A state representative who made international news last week after Parker Live first reported his fateful traffic stop in Parker, AZ is now under fire for allegedly sexist comments made at the legislature.
According to The Arizona Republic, the freshman lawmaker “has asked whether people are married, why they don’t have children and why working mothers aren’t, instead, home with their children.”
The allegations began last week when the owner of a public policy firm who saw our article on Mosley’s speeding incident wrote a public Facebook post in response.
“When I first went in to lobby this man he told me I shouldn’t be in his office because he was told I had 6 month twins at home and didn’t know how I was feeding them when at work,” Meghaen Dell’Artino wrote. “He proceeded to tell me that I must be working because my husband doesn’t make enough and continued down the path of I must not be pro family because I’m a working mom.”
J.D. Mesnard, the top official at the Arizona House of Representatives, said he could not publicly discuss concerns or complaints that were made in confidence, but that he was made aware of the interaction between Mosley and Dell’Artino shortly after it happened, and was “expressly asked not to formally pursue the matter” by Dell’Artino, according to the Republic.
Many of you know I grew up in Lake Havasu. When I first went in to lobby this man he told me I shouldn’t be in his…
Mosley’s house of cards started to fall last week. News of how he bragged to a La Paz County cop about driving up to 130 miles per hour went viral across the world after Parker Live broke the story on Wednesday night. Our copy of the Sheriff’s Department’s body camera video, obtained via public records request, was seen hundreds of thousands of times.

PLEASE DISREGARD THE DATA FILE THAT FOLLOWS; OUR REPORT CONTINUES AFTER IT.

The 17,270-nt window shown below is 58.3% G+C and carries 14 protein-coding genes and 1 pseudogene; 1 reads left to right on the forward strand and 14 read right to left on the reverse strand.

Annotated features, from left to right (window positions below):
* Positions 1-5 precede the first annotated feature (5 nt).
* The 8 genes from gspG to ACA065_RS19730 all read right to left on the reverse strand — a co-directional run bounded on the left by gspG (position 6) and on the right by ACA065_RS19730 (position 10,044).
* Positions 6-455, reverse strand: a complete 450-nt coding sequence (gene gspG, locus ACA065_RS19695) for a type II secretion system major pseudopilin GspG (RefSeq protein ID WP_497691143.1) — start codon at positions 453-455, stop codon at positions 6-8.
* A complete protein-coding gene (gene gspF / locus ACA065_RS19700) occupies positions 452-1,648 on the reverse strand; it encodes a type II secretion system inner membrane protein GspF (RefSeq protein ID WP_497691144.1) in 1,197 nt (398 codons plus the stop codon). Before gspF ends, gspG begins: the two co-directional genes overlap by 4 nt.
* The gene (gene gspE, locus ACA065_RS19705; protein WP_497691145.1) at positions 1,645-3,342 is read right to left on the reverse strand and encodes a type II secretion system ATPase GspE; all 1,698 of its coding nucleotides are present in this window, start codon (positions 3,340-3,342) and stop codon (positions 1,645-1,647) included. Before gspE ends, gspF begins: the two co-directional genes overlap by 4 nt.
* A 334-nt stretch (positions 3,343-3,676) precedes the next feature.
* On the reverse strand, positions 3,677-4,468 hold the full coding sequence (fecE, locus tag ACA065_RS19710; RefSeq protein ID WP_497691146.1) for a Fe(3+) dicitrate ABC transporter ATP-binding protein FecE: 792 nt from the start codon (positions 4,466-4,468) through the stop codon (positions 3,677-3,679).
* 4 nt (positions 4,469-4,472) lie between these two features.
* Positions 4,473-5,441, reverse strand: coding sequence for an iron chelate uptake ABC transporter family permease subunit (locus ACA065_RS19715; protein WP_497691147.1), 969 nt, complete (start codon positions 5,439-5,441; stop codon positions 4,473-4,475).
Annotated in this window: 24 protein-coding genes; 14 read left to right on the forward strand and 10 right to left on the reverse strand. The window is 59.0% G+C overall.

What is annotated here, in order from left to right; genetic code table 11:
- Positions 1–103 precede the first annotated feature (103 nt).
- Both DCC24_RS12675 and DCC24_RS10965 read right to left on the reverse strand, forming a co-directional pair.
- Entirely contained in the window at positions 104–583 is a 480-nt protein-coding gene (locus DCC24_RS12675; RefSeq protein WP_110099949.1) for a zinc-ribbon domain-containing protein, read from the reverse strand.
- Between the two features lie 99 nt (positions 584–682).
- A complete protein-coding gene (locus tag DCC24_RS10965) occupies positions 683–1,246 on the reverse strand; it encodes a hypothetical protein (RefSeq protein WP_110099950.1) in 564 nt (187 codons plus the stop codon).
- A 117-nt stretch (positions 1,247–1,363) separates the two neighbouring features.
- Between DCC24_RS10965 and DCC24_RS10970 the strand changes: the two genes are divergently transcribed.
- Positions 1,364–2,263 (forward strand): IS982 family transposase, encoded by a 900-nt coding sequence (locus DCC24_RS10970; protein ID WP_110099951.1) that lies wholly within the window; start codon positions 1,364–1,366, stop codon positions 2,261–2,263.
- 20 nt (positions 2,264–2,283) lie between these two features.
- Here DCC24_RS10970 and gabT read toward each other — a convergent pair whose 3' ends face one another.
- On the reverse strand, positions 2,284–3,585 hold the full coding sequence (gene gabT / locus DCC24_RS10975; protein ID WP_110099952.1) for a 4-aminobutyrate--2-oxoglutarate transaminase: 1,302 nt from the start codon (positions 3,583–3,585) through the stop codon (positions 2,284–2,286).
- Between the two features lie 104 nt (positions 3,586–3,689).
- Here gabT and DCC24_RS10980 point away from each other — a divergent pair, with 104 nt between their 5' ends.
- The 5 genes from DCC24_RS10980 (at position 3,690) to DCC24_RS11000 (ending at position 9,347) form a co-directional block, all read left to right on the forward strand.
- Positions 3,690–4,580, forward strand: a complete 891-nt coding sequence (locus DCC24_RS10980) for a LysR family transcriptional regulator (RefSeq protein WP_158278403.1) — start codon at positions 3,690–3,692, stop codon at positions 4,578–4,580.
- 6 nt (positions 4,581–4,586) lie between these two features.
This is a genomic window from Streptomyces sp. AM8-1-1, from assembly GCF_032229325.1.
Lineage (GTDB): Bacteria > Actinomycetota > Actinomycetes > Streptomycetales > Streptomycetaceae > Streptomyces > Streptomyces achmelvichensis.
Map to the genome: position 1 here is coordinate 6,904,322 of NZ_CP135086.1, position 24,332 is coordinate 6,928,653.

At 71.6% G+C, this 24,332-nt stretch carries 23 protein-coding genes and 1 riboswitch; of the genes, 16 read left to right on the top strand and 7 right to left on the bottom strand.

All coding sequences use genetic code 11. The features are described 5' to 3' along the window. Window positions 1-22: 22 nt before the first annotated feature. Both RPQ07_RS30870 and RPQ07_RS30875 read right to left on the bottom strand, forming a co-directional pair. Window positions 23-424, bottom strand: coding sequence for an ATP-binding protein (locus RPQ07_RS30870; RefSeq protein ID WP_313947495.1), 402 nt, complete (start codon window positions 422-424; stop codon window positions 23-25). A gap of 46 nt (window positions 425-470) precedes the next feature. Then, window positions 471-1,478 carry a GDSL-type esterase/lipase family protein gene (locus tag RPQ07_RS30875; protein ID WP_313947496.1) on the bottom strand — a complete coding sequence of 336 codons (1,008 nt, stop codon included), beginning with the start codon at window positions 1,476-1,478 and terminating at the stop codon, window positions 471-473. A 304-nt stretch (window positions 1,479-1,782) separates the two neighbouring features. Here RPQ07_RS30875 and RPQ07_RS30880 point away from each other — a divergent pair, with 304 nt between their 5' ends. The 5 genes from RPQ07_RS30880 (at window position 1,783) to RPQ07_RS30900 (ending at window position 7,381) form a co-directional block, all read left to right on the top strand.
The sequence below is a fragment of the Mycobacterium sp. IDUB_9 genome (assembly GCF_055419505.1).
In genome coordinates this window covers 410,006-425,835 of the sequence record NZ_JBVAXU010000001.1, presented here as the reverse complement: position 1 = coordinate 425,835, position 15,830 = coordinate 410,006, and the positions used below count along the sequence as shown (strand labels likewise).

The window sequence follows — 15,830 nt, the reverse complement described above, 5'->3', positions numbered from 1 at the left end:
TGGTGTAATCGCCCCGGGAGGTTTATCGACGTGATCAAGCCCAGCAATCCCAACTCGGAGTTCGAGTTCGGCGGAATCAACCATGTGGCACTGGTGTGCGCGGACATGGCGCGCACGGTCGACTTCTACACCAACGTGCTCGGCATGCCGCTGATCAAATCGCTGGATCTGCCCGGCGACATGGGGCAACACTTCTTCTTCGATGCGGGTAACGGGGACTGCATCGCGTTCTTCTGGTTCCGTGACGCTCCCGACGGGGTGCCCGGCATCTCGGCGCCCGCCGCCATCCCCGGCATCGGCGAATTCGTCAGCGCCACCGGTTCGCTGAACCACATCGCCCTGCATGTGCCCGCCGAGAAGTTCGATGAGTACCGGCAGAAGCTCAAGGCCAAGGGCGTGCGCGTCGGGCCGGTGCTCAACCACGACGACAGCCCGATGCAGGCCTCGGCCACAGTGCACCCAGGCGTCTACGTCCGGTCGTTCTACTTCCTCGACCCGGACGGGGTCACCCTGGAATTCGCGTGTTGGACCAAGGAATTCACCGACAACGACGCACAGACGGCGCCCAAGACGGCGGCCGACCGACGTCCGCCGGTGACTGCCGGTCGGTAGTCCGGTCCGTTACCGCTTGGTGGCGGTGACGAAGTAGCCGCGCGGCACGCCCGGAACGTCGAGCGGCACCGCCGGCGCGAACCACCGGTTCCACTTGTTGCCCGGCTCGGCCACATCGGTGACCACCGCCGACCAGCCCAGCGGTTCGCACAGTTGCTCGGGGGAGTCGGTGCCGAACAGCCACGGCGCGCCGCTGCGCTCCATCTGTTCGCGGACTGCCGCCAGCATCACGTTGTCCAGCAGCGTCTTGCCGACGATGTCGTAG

By late Thursday, every major Arizona news outlet including Fox 10 Phoenix, AZ Family (Ch 5), NBC 12 News, ABC 15, The Arizona Republic and many others had covered the story. By Friday morning, it was on Fox News, Newsweek, USA Today and many other national outlets. And by the end of the weekend, the story had been featured on Good Morning America and was covered by outlets in the UK, Australia, China and elsewhere.
The fallout from the incident includes:
- a formal ethics complaint against Mosley filed by fellow House Republicans after the speeding incident, about which the ethics committee will consider action;
- a formal censure by the Arizona Republican Party after a vote on Saturday;
- a withdrawal of support by the Fraternal Order of the Police;
- consideration of criminal charges by the Cochise County Attorney.
Mosley’s only public response about the incident was an apology he issued on his Facebook page, wherein he called his comments about speeding “jokes” and said he had shown bad judgment on the date in question. But reporters found that Mosley’s driving record includes 6 traffic stops for speeding since taking office in 2017, including two in a single day.
He is up for re-election this year.